Re: DSSSL extensions for XSL

Subject: Re: DSSSL extensions for XSL
From: christo@xxxxxxxxxxxxxxxxxx (Frank Christoph)
Date: Mon, 29 Sep 1997 19:39:51 +0900
> > > An upwards-only continuation is one that can only be used to return to a
> > > stack frame in the current call chain. When the call/cc call that
> > > created a continuation has returned, the continuation can no longer be
> > > called.
> > 
> > Then that's call/ec.
> I've never come across that name.  What Scheme systems provide a
> procedure named call/ec?

Hm, well I don't claim to be a Scheme expert and certainly not a historian.
Perhaps my impression that it was a widely used name was mistaken.

I know that Rice's MzScheme, which is the underlying interpreter in PLT's
DrScheme package provides it.  I tried checking a few other implementations
like Chez Scheme and Gambit over the web, but couldn't get a hold of their
library manuals online.  The other implementation I have installed here,
SCM, doesn't seem to provide it.

> > I don't think it makes sense to call this "upwards-only"
> I didn't make this term up; I'm only using the terminlogy that I've come
> across in the Scheme community.  The Kawa docs use this term, and that's
> certainly not the only place I've come across it.  It makes a certain
> amount of sense to me because the limitation on upwards-only
> continuations is that they can only be used to return up the stack.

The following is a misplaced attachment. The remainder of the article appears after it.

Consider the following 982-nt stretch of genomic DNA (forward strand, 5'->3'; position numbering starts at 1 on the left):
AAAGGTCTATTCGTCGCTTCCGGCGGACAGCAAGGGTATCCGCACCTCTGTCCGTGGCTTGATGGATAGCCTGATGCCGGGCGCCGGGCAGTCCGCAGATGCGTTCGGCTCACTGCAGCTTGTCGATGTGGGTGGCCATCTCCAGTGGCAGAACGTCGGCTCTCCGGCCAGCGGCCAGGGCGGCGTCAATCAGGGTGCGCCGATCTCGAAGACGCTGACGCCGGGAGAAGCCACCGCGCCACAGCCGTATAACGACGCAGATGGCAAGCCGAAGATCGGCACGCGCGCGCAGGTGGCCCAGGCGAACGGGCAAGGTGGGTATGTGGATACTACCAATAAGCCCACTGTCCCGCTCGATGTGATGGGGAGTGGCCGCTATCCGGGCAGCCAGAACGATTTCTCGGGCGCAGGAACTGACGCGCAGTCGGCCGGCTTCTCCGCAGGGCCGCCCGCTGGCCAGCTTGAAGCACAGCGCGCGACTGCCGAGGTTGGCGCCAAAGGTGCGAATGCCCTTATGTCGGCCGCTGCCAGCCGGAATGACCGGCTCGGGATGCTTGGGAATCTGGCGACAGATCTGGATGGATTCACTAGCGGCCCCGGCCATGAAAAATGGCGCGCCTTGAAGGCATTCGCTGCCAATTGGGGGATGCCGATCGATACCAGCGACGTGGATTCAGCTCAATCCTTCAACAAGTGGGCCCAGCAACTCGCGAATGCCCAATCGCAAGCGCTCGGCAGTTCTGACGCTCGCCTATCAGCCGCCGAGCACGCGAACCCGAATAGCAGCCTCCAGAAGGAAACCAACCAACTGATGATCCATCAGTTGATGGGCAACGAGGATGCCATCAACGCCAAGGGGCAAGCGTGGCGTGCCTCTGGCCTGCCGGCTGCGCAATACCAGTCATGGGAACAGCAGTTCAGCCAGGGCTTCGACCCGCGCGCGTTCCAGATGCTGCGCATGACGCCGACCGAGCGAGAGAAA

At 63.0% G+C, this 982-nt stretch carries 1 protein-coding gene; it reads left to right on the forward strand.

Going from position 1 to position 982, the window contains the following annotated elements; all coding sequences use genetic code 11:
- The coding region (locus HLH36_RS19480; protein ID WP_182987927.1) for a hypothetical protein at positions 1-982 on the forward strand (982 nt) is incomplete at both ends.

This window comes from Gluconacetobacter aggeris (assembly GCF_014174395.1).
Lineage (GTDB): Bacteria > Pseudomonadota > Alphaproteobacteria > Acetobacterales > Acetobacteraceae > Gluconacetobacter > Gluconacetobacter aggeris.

I'm not saying you made it up.

I did a little check of the literature.

Luc Moreau uses "upwards" and "downwards" in the sense I used them in both
"An Introduction to Continuations" and in his thesis, "Sound Evaluation
of Parallel Functional Programs with First-Class Continuations".

Kent Dybvig uses the terms "inwards" and "outwards" in his dissertation,
"Three Implementation Models for Scheme".

Daniel Friedman, Mitchell Wand and Christopher Haynes use "upwards" and
"downwards" in the sense I used them in "Essentials of Programming

I think that Matthias Felleisen and Robert Hieb use the terms in my sense
in "The Revised Report on the Syntactic Theories of Sequential Control
and State," (but I'm not sure).

I didn't come across any papers or references that use the terms in the
opposite sense.  (I didn't check Kawa.  I trust you.  :)

Well, whatever... it's a trivial point.  The best thing is probably to
distinguish between the two as "escaping" and "first-class" continuations.
(Although, there is a problem even there because Reynolds originally
introduced first-class continuations using the keyword "escape"!)


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